IndyCar Looking To Feed Iowa’s Appetite For Racing

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The NTT IndyCar Series is set for a busy weekend with twin races at Iowa Speedway. (IndyCar Photo)
The NTT IndyCar Series is set for a busy weekend with twin races at Iowa Speedway. (IndyCar Photo)

NEWTON, Iowa – There is a growing appetite for racing in Iowa and the NTT IndyCar Series hopes to satisfy that with the Iowa IndyCar 250s at Iowa Speedway.

It’s the first time IndyCar has staged the current doubleheader format (two complete races on consecutive nights) on an oval. The seven-eighths mile Iowa Speedway will feature 250-lap contest both Friday and Saturday nights at 8:30 p.m. Eastern Time.

Both contests will be broadcast on NBCSN.

It’s the 11th IndyCar oval doubleheader held since 1967. The last doubleheader was June 11, 2011, when the Firestone Twin 275s were held at Texas Motor Speedway.

Michael Montri, president of the Iowa IndyCar 250s, is using his expertise from organizing the Chevrolet Detroit Grand Prix doubleheaders at Belle Isle to make this weekend’s short oval twin bill a success.

“From our initial meetings with everyone locally here, certainly in the city of Newton and at state level, they’re all very excited,” Montri said Thursday afternoon. “When you think about it, it’s college football here in Iowa. I’m not sure that they’re sure whether that’s going to happen here. We might be the biggest professional sporting event they have here this year. We’re looking forward to having it.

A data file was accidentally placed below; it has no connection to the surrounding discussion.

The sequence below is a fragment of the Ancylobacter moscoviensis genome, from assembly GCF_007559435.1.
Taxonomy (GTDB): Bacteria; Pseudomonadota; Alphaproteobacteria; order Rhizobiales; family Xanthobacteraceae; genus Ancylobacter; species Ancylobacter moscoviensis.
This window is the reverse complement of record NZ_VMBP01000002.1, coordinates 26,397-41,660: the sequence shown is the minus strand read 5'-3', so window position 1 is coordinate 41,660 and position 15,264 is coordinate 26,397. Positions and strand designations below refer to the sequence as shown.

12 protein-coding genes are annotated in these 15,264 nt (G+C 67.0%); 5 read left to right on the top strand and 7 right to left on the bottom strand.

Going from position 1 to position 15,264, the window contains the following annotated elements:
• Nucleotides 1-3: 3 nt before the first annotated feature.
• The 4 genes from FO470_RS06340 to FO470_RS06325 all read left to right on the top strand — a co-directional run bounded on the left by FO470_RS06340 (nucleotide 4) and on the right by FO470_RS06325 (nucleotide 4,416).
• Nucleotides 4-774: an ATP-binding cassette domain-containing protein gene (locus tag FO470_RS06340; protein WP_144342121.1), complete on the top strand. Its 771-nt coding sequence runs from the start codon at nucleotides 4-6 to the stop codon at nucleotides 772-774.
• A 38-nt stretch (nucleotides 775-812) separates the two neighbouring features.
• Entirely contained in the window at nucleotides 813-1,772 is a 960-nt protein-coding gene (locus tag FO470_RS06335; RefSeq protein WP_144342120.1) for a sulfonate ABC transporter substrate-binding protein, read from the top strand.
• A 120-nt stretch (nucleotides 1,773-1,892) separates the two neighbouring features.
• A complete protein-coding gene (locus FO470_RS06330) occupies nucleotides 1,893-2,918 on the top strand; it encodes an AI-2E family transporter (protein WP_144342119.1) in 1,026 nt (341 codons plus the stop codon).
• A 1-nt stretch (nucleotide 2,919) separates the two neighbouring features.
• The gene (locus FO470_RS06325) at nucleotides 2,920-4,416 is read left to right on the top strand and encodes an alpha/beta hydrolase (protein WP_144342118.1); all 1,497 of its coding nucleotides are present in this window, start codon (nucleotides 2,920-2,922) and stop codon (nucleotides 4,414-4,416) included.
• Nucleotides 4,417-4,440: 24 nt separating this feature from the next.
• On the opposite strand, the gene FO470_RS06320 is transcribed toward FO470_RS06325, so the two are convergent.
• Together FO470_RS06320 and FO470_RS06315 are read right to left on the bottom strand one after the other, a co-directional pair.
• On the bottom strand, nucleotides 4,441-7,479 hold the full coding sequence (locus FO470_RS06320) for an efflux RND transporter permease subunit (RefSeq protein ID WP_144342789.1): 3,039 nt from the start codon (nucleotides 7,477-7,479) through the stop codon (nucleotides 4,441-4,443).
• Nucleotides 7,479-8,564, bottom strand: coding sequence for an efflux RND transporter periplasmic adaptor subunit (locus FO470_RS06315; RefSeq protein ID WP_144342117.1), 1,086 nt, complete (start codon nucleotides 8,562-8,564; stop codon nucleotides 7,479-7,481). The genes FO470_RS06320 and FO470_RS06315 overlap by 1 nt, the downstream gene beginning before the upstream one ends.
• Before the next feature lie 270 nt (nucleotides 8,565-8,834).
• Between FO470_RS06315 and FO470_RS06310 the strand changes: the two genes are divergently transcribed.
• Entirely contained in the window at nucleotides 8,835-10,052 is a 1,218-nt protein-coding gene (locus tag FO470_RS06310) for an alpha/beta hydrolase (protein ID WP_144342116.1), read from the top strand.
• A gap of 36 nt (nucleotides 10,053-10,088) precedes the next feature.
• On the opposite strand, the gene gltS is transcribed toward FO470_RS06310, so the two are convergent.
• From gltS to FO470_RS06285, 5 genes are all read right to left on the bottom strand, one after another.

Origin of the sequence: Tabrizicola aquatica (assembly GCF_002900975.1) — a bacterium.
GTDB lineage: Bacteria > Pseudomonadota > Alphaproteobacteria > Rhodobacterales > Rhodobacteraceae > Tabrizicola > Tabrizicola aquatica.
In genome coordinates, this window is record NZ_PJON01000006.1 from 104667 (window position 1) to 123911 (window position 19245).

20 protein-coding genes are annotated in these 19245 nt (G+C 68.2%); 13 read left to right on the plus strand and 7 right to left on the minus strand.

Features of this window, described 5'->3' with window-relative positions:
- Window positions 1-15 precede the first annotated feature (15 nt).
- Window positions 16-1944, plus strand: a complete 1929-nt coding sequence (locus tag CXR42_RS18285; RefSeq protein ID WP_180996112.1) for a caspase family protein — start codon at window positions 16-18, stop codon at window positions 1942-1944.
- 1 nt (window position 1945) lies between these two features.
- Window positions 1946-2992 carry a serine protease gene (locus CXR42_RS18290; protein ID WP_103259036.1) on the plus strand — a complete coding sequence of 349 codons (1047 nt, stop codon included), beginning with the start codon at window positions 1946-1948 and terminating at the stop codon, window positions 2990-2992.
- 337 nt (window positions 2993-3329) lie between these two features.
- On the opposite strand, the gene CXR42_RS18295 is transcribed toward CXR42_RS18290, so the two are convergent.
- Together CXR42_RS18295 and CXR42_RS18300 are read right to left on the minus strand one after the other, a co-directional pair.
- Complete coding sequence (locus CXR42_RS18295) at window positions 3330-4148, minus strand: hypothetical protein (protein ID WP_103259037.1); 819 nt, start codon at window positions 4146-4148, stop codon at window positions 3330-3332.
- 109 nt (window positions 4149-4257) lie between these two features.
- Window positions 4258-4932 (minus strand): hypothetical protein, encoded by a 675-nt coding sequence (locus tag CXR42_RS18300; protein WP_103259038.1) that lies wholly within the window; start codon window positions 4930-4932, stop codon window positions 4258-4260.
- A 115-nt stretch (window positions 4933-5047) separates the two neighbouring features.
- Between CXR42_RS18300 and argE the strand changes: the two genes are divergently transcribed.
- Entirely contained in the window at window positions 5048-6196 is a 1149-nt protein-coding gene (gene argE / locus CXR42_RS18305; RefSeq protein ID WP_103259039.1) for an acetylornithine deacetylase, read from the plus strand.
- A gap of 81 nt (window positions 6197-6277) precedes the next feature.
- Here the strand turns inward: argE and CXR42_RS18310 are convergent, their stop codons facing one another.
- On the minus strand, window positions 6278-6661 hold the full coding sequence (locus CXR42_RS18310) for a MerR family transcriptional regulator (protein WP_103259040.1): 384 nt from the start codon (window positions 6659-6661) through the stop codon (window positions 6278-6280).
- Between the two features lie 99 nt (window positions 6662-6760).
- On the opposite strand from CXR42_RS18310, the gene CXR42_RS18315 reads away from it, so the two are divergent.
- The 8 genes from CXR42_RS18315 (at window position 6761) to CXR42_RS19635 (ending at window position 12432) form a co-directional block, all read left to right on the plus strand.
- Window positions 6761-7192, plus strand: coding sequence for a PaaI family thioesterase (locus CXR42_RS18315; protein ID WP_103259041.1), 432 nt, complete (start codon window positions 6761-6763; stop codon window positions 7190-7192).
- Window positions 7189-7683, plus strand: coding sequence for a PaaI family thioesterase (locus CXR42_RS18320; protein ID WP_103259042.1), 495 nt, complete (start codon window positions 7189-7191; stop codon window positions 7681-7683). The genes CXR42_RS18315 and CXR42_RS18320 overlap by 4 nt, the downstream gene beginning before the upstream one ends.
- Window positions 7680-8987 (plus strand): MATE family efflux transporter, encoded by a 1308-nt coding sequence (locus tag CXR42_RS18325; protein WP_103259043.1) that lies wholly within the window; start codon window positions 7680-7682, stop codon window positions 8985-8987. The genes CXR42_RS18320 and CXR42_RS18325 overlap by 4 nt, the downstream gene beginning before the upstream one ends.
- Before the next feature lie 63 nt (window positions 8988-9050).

“The grandstands, because of the social distancing aspect, we’re at a reduced number. Saturday the grandstand seats are completely sold out. Friday, we have just a few tickets left. We’ve opened up some general admission seating on what we call the hill, so there will be some socially distanced general admission seating on the hill which is selling well. Then we have a couple public suites available where folks can buy individual seats.

“Ticket sales for what we’re allowed to do here under the current circumstances have been very good.”

IndyCar, Iowa Speedway and local government officials are limiting ticket sales to 5,000 spectators each night. That should allow for plenty of social distancing in the grandstands. Families and other groups that come together can sit as a group as long as that group is seating six feet apart from another small group.

Face masks and hand sanitizer will be provided to each spectator at the track both Friday and Saturday.

“I’s going well,” Montri said. “It’s been an interesting and fun week so far gearing up for Iowa’s first race of the season here. We’re going through a lot of the similar protocols and procedures that Mark Miles (Penske Entertainment CEO) referenced in Road America. I had the opportunity to be up in Road America, help them a little bit from the IndyCar side with their planning there. I thought it really went well up there, like Mark said.

“We’re looking for similar results here as far as the screening process for when anybody sets foot on property here at Iowa Speedway. Workers, guests, partners, officials, everybody will get screened. Everyone will get a mask and hand sanitizer. They’ll go through the process just like everybody else. In the grandstands, they’ll be safely spaced.

“We’re looking for a fun weekend. We should have somewhere between 4,000 and 5,000 fans when it comes down to it, when you take the social distancing in to respect and the manifest for tickets.